Find common threads of heritage to unite us
If we were to use 1912 as the marker of the maturity date of the response to the political conditions in South Africa, a key was the call made that regional responses to the oppression by the colonial authorities were ineffective and therefore it was important that Africans should unite under one leadership in order to effectively confront the emerging rule of the Union of South Africa, an alliance between the Boer republics and the British colonial rulers.
A key song to underpin that call was MZulu, Msuthu, mXhosa hlanganani – a call for unity among the African ethnic communities at that time.
It was a call to all to subsume ethnic pride into the collective. That call has endured literally for the past 105 years. Yes, that is how old it is.
In just about every liberation movement or any form of organisation, calls to uphold ethnicity are frowned upon and the promotion of this in any guise shortens political careers – or so they used to.
It is for this reason we probably need to examine whether celebrating Heritage Day should be about emphasising different ethnicities, even if by seemingly innocent ways of dressing in our various ethnic fineries.
I want to submit that we should make distinction between cultural days of celebration and Heritage Days.
Another seminal moment in the history of South Africa is what was called the Doctors’ Pact in the 1940s which sought to harness together the coloured and South Africans of Indian origin. This was to ensure that all those affected by discriminatory laws, worked together against the oppressive system.
A very important characteristic of this was that although in reality discriminatory laws affected all these nationalities, the degrees of harshness of oppression varied.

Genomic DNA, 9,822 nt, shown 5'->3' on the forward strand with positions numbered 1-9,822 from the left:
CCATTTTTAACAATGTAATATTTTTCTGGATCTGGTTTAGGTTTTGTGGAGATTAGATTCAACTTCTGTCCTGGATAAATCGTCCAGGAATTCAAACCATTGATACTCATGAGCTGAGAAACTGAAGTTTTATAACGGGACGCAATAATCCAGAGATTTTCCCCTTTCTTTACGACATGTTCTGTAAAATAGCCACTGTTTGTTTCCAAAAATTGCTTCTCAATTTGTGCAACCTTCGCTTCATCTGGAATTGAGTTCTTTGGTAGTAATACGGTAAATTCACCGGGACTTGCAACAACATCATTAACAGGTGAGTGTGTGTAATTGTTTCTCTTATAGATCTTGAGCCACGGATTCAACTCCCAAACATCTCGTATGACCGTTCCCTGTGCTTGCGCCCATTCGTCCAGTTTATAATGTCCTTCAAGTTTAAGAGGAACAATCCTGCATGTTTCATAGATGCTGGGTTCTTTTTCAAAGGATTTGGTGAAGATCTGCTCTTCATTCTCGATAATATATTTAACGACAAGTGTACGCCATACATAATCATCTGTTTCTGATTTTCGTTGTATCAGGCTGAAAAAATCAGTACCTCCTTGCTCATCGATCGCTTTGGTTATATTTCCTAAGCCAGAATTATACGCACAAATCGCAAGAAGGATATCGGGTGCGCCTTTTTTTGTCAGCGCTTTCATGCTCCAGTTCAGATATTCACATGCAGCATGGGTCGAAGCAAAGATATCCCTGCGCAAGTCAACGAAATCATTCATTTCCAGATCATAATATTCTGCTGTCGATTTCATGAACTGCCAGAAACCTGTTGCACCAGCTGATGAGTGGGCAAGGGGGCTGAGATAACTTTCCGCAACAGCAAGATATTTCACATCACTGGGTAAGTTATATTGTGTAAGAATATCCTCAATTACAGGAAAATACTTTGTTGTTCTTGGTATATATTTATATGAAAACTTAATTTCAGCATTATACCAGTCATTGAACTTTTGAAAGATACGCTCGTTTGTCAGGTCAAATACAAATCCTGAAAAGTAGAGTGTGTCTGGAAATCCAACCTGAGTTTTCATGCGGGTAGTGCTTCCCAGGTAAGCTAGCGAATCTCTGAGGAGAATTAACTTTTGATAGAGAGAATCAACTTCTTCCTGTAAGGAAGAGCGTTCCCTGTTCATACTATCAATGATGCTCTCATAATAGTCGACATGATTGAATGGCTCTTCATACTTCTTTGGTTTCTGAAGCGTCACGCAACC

Everyone knew and recognised that black Africans were the most oppressed, but as a strategy to create a different South Africa that would be non-racial, defining all those that were oppressed as one persisted.
Later the Congress of Democrats emerged, which included those who were called “white democrats”.
These were those who shared a common vision for a future South Africa working together.
This strategy had its detractors, manifested through what was called a recognition of nations. Thus it was called the Four Nations Theory and therefore not anti-racist, and if anything it was a confirmation of the oppressors’ view of South Africa.
Interestingly, the issue of forging a nation beyond the obvious biological differences is more than 70 years old and is still elusive and continues to require our genius and leadership.
Contrary to any of the manufactured differences in the various leading philosophies that drove the liberation movement, none envisaged an end state where race would be the order of the day.
The Pan Africanist Congress, for example, defined everyone regardless of race who embraced the continent and worked for its prosperity, as an African.
The Black Consciousness Movement envisaged a South Africa where the race of a person would not determine their position in society.